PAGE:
WARNING: The following article contains spoilers for Marvel 2-In-One #11 by Chip Zdarsky, Ramón K. Pérez, Federico Blee and Joe Caramagna, in stores now.
For the past three years, the Fantastic Four were broken following the conclusion of Secret Wars. Reed Richards, Susan Storm, their children Franklin and Valeria and the rest of the Future Foundation had left Earth behind to travel throughout the infinite cosmos, rebuilding and exploring the multiverse. But while they were away, Ben Grimm and Johnny Storm had remained behind on Earth. Worse still, they believed that the other half of their super-team -- their family -- had died during the events of Secret Wars. The Thing and the Human Torch kept fighting the good fight for three years, believing that they were the only survivors of the Fantastic Four.
But readers have always known that Reed, Sue, Franklin and Val were still alive -- and we wondered why they had left Ben and Johnny behind. We wondered what could compel Reed and Sue to allow Ben and Johnny to painfully believe they were dead. Now, following the release of this past September's Fantastic Four #2, Marvel's first family of superheroes is finally reunited. And in Marvel 2-In-One #11, we finally learn why the Fantastic Four broke up three years ago.
At first, the preview pages of Marvel 2-In-One #11 hinted that Reed had broken up the super-family because he wanted to bring the Fantastic Four back to what they were originally supposed to be: Explorers, not superheroes. Reed thought that Ben and Johnny would be bored with a life of science, and so that is why he left them behind while he brought his wife and children on a cosmic adventure of discovery. However, we now know that is only part of the reason Reed wanted Ben and Johnny to believe they were dead.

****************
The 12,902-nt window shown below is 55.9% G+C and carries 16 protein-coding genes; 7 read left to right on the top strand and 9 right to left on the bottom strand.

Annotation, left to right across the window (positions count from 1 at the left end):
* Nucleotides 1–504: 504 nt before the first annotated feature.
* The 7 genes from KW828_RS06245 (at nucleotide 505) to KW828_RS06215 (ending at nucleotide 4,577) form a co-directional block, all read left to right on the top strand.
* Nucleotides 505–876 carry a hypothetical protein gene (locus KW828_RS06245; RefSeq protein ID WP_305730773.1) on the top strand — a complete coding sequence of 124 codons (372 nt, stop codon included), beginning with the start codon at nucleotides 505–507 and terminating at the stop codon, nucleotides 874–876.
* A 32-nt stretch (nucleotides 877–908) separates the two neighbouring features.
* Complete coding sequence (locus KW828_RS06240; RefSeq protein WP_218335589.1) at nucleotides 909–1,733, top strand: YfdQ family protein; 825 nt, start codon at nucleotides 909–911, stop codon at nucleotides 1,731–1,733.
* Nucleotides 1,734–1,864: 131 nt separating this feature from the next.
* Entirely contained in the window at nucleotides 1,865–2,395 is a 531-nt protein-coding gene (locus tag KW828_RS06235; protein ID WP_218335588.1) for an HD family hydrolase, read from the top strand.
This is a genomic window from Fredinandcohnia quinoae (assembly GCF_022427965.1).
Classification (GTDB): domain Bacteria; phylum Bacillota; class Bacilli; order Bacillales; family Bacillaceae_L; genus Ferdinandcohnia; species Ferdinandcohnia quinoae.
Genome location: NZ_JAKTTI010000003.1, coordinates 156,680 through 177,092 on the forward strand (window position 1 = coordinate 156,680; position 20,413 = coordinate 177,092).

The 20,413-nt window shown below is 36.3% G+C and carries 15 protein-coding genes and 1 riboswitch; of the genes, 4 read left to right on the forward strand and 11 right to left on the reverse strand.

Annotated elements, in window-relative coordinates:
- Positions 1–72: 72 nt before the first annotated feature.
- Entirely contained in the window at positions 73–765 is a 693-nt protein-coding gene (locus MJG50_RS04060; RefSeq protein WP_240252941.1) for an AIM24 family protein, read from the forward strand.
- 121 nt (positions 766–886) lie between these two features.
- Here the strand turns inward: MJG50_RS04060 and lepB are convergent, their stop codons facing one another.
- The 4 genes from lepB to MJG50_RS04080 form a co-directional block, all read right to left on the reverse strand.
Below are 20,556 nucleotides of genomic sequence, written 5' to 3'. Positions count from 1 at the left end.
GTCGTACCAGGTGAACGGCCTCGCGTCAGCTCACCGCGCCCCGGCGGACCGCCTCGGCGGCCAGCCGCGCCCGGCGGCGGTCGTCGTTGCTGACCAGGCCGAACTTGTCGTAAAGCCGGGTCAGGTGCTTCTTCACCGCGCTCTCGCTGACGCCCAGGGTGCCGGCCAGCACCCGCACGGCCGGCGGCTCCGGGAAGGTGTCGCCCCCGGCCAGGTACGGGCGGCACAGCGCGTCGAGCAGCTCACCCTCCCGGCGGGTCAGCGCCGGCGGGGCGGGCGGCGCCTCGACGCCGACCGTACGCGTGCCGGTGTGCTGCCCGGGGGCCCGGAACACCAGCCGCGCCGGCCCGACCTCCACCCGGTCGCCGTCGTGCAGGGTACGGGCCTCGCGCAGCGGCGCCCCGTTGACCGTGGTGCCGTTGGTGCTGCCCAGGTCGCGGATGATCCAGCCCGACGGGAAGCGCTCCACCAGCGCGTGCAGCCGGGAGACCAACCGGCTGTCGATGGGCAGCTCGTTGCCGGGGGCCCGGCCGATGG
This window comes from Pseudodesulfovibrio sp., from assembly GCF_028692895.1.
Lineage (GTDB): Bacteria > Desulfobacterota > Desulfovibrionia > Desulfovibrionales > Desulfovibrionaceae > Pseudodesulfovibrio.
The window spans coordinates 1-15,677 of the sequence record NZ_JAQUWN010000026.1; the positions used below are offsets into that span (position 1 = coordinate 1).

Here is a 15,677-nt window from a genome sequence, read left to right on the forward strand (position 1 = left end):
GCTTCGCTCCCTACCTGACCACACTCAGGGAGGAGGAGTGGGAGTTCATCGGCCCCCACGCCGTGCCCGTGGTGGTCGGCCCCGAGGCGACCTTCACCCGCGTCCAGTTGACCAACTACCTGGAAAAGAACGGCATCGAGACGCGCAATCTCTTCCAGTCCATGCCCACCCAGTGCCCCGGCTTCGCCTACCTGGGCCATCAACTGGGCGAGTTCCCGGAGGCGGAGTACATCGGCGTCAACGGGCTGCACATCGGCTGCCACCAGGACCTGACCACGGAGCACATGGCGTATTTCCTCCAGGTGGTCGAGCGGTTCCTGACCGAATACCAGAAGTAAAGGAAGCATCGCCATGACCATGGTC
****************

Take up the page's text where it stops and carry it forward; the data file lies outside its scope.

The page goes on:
Further in the issue, Reed takes Ben to an alternate universe where they find a parallel version of Victor von Doom who is not the villainous character the Thing knows him to be. This Doom may still be scarred, and he might be still be wearing a suit of armor, but he is a rather good man and brilliant scientist. This is when Reed explains that, in this universe, the Fantastic Four do not exist and his alternate self is dead. Therefore, Doom never had his rivalry with Reed Richards, one of the basic foundations of his villainy. On this alternate Earth, Reed instead found a friend and fellow scientist whom he visits frequently.
This discovery led Reed to try a new sort of experiment. If Ben and Johnny truly believed that Reed was dead, beyond a doubt, then perhaps this would be enough to convince the real Doctor Doom that his ultimate enemy was dead also. Reed hoped that, in turn, this would allow Doom to let go of his villainy and instead become a force for good, like the alternate Victor he befriended.
However, while Reed's intentions were quite noble, as we know, his plan didn't exactly work out... but it did start off promising when Doctor Doom tried a different approach in 2015's Invincible Iron Man #1 by Brian Michael Bendis and David Marquez. He became a proper superhero when he assumed the mantle of the Infamous Iron Man following the presumed death of Tony Stark upon the conclusion of Bendis and Marquez' Civil War II in 2016.
Doom even joined Ben and Johnny in their travels through the multiverse at the start of Marvel 2-In-One as an unofficial member of the team. But all of that ended with this year's Invincible Iron Man #600, an issue that saw Doom scarred once again, taking refuge in his old castle.
It was a good attempt by Reed, but one that was ultimately futile. Mr. Fantastic has always been one to attempt to fix everything, but perhaps he should come to accept that Doom simply can' be fixed, no matter how hard he tries.